Last night's documentary prioritised entertainment over information
In anticipation of the Queen’s visit to the Vatican today, the BBC’s programme treated us to “The Pope’s Revolution” last night. The programme’s presenter, Jane Corbin, made an effort to steer clear of the deliberate sensationalism of Channel 4’s effort last week, which was dramatically titled “The Secrets of the Vatican.” That said, it is obviously hard for any television channel, faced with a potent mixture of an ancient world religion, a magnificent palace, a lot of colourful extras like Swiss Guards (whose uniforms are said to have been designed by Michelangelo), the whiff of corruption and the personality of the current leader of the Catholic world, the genial figure of Pope Francis, not to get sucked into the irresistible glamour of the subject.
Despite flashes of this, Corbin tried to stick to her sober theme: that the Vatican bureaucracy, the Curia,is secretive, unwieldy and corrupt and that Pope Francis is determined to have a “revolution” in the way the papacy is run. One got the impression that she, and by extension the BBC, generally approves of the new Pope. After all, from their point of view there are similarities: like the BBC he appears to have socialist tendencies and like the BBC he wants to clean up the corrupt practices of a vast and creaking administration. Thus we got many remarks about Pope Francis’s new emphasis of serving the poor in a poorer Church and how he has never forgotten his own humble origins in a poor quarter of Buenos Aires.
Our own new cardinal, Vincent Nichols, was interviewed briefly and emphasised this new style of simplicity and the Pope’s determination that the hierarchy should reflect this as they “live and work alongside the poor.” Yet Corbin’s question, “Is he on the Right or the Left?” began to fall apart as she interviewed several people close to Pope Francis, such as Cardinal Oswald Gracias of Mumbai (“The Church is there to help people”) who made it clear that he cannot be so easily put into a particular political box.
To my mind, the best of the interviewees was Rabbi Abraham Skorka, an old friend of Pope Francis when he was the cardinal archbishop of Buenos Aires. In the face of Corbin’s leading questions, suggesting that the Pope will be overwhelmed by the problems he faces and that, like his predecessor Pope Benedict XVI, he might eventually resign, Skorka was clear that that Church is in the hands of a strong and natural leader, committed to dialogue, a man “who knows exactly what the problems are” and who is also “a very stubborn person…a fighter who will not resign.”
Again, when Corbin travelled to Buenos Aires as part of her “investigation” into the Pope’s past record during the so-called “Dirty War” of the Argentinian junta, Skorka defended Bergoglio’s behaviour. “He did what he could”. He added, “When you are in the middle of a drama, you just do what you can.” He was supported by a feisty lady called Alicia Oliveira who echoed his words. The Pope, at great risk to his own safety, had protected her from the junta’s vigilantes: “I am very grateful to him.” So Corbin was not able to discover skeletons rattling in this particular cupboard. To be fair to her, she did not seem to be trying very hard to find them.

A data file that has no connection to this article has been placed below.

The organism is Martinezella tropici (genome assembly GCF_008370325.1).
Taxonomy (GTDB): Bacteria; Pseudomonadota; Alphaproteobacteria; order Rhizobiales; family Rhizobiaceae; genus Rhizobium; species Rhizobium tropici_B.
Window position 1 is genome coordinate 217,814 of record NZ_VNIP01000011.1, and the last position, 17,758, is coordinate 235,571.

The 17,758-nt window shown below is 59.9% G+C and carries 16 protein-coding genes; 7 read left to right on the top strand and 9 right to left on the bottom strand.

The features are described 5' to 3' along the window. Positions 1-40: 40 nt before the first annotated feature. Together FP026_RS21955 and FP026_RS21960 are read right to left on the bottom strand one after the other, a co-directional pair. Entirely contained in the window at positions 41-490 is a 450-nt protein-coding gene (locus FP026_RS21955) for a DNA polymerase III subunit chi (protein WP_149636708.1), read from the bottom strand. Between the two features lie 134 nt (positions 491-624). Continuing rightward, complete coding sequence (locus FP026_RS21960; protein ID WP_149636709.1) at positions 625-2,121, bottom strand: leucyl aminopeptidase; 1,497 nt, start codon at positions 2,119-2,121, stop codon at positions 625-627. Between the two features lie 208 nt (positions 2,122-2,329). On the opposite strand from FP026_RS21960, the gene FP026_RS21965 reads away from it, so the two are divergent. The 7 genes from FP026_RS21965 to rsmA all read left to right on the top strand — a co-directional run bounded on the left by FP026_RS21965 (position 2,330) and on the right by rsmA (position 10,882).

Clearly the BBC is intrigued and fascinated by this new figure on the world’s stage, “the moral voice of the world”, as the programme described Pope Francis. Inevitably, given its brevity and Corbin’s determination to make much of the struggle between the Pope and the Curia, her programme over-simplified a complex man and a complex Church. Apart from the constant theme of his preferential option for the poor and his wish to reform the Curia, viewers would have learnt nothing of Francis’s regular and informal catechesis: his insistence on regular confession, for priests as well as laity; his emphasis on prayer and holiness of life (for rich as well as poor people); his references to sin and to the presence of the diabolic in human affairs; above all, his determination to make the Gospel come alive in people’s lives. This would have been too much for a 45-minute programme. Again, Corbin reflected the misplaced expectations of those outside the Church (and a few within it) that somehow the forthcoming Synod on the family might change Church teaching on “abortion, birth control and the rights of divorcees to receive the Sacraments” as her list had it.
So did Panorama read the Holy Father accurately? No – but how could it? After all, a visual media is as much about entertainment as information: slums, vast crowds, the ominous citadel of the Vatican Bank, shots of the Last Judgement in the Sistine chapel – these will be the subliminal pictures left in the mind of the average viewer along with Corbin’s final words: “The battle is far from over.” The two (amusing) memories I take away are the Pope’s sister, Maria Elena, being interviewed with a cigarette between her fingers: doesn’t she know smoking is bad for your health? And also Cherie Blair, warmly embracing Cardinal Nichols just as he was talking about the Church and poverty.
Will her Majesty have watched Panorama? I doubt it. But although this will be her first visit to meet Pope Francis, she has made several formal visits to the Vatican during her long reign. This meeting, according to Vatican Insider, will be very informal, in a small study next to the Paul VI Hall and not in the papal apartments where audiences are usually held, in keeping with the Pope’s preferred style. The Queen’s personal frugality amidst the pomp of her court is well-known, as is her own deeply-held Christian faith. She and Pope Francis, shown by Panorama in my favourite photo of him, sitting quietly on a public bus in Buenos Aires, may have more in common than one would think; a natural sympathy as well as mutual respect.